It has been a week since Copenhagen was caught by surprise at the appearance of a form of violent Islamism in its’ midst. A young man, two weeks’ out of prison, opened fire on a cafe in Osterbro, before disappearing for a few hours to then unleash the same on the city’s main synagogue. Two people killed, a film maker in the cafe and a volunteer security guard outside the synagogue. Then, in the early hours of Sunday morning, Danish police shot dead a man who opened fire on them as they watched the suspect’s apartment in Norrebro, who was subsequently confirmed to be the culprit.
The reaction, or rather non-reaction of the Danes over the past week has been interesting. Is it the Danish sense of “well let’s just get on with it” or is it a collective shock? There has been plenty of coverage of various kinds in the Danish news media, the general reflection on the security services and state apparatus that these events cause. But the everyday people? The customary spring tradition (“Fastelavn” – Shrovetide) that this year fell the day after the shooting still took place, with children dressed up and having fun with the “cat in a barrel”, the Danish version of a pinata, in supermarkets and hassling their parents with bundles of twigs. I have only heard one Dane make reference to the entire incident, and that was actually to demonstrate a not-so-fun move that kept appearing in the roda at a capoeira class. Silence is a reaction to a shocking situation. But we should not apply “Anglo” pathologies to a culture which might look similar but is genuinely very different.
The key to understanding this is that Danes themselves, are on the one hand more relaxed about negative events (the “let’s get on with it” attitude), and that they have been bracing themselves for this for about ten years. It was through a Danish newspaper, Jyllands-Posten, that frankly the bulk of the Western world found out about the prohibition of the representation of a particular gentleman for about a billion people around the world. Add to that a less-than-smooth integration process in Denmark for foreigners and they unfortunately considered that it was not if, but when.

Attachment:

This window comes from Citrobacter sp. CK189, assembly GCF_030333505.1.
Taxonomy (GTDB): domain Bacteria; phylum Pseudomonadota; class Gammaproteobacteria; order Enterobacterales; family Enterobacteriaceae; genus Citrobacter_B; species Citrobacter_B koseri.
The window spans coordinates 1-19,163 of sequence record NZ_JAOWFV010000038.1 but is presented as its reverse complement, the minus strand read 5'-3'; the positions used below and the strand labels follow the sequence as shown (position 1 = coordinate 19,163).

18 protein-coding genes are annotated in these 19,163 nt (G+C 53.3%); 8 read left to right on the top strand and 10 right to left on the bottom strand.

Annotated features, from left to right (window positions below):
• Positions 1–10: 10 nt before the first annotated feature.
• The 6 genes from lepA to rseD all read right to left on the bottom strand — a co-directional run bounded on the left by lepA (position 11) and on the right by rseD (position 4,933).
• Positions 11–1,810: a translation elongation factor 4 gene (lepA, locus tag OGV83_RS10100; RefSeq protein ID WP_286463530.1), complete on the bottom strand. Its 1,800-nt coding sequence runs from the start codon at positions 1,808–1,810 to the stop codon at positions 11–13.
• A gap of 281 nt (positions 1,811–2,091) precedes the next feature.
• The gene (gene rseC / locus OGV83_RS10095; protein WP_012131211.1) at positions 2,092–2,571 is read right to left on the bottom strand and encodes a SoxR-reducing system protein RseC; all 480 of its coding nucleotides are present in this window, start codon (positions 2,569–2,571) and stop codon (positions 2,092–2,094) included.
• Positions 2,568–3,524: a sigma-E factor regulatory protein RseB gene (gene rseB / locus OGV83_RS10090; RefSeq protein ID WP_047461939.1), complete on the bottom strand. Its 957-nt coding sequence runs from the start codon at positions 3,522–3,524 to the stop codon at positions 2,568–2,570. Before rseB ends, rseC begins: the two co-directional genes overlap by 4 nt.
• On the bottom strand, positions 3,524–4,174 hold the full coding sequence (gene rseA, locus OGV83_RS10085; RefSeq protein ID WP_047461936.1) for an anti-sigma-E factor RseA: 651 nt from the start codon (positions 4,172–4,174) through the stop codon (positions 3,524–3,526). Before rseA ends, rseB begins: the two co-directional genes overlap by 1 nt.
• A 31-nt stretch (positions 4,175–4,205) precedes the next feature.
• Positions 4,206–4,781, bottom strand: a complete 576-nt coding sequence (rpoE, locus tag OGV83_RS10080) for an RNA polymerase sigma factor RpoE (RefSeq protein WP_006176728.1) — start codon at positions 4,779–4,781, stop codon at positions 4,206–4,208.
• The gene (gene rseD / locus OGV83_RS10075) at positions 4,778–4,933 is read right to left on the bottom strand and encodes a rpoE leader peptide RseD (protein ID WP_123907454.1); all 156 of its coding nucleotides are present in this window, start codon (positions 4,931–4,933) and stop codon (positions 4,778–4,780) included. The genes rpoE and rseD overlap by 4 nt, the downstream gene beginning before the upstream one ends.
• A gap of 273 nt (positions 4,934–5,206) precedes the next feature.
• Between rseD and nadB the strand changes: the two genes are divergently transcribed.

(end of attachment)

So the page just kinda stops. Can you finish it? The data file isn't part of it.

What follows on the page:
Nonetheless, the incident has raised interesting questions. The number of countries we can now tick off to have an incident, or more, surrounding this tension which has haunted this patch of the world for fifteen years or so, has had quite a few new members in the last year – Denmark, Australia and Canada. The events in France provoked horror and outrage in such measure it did make many of us finally have a serious consideration to ourselves the merits of free speech. But while in France, a clearly orchestrated plan with multiple assailants was executed, I submit that in Denmark, I disagree with Helle Thorning-Schmidt’s initial remark that this was a ‘cynical act of terror’. I think that rather, and not at all to diminish what happened, this was a single person’s act of desperation, exploited by some asshole in prison to bend it for his own ends.
The perpetrator was two weeks out of prison with a history of violence and gang association, a Danish citizen from a much maligned ethnic origin, growing up in a sketchy neighbourhood in a place that probably did not much appreciate his presence. He had a loving family, but clearly felt the weight of his Palestinian ancestry, if you read reports from various outlets from those who knew him. Bright guy who numbed his problems with hash, which is not really the marker of someone nailed into hardline Islam. Can someone with such a barrel-full of Freudian excuses have the genuine wherewithal to initiate a fully reasoned macropolitical act? Or is it more likely, that in this country, with that history, practically ensuring that his life was over, a far more cynical operator simply saw an opportunity in his prison cell and exploited it?
There is the terrorist you need to deal with, because that’s the guy who will make this happen again. In the mean time, the rest of us should follow the Danish example – on Monday at rallies in city centres across the country, Danes gathered to express their defiance at those who would try to intimidate them, but also to defend the minority communities at the centre of these events.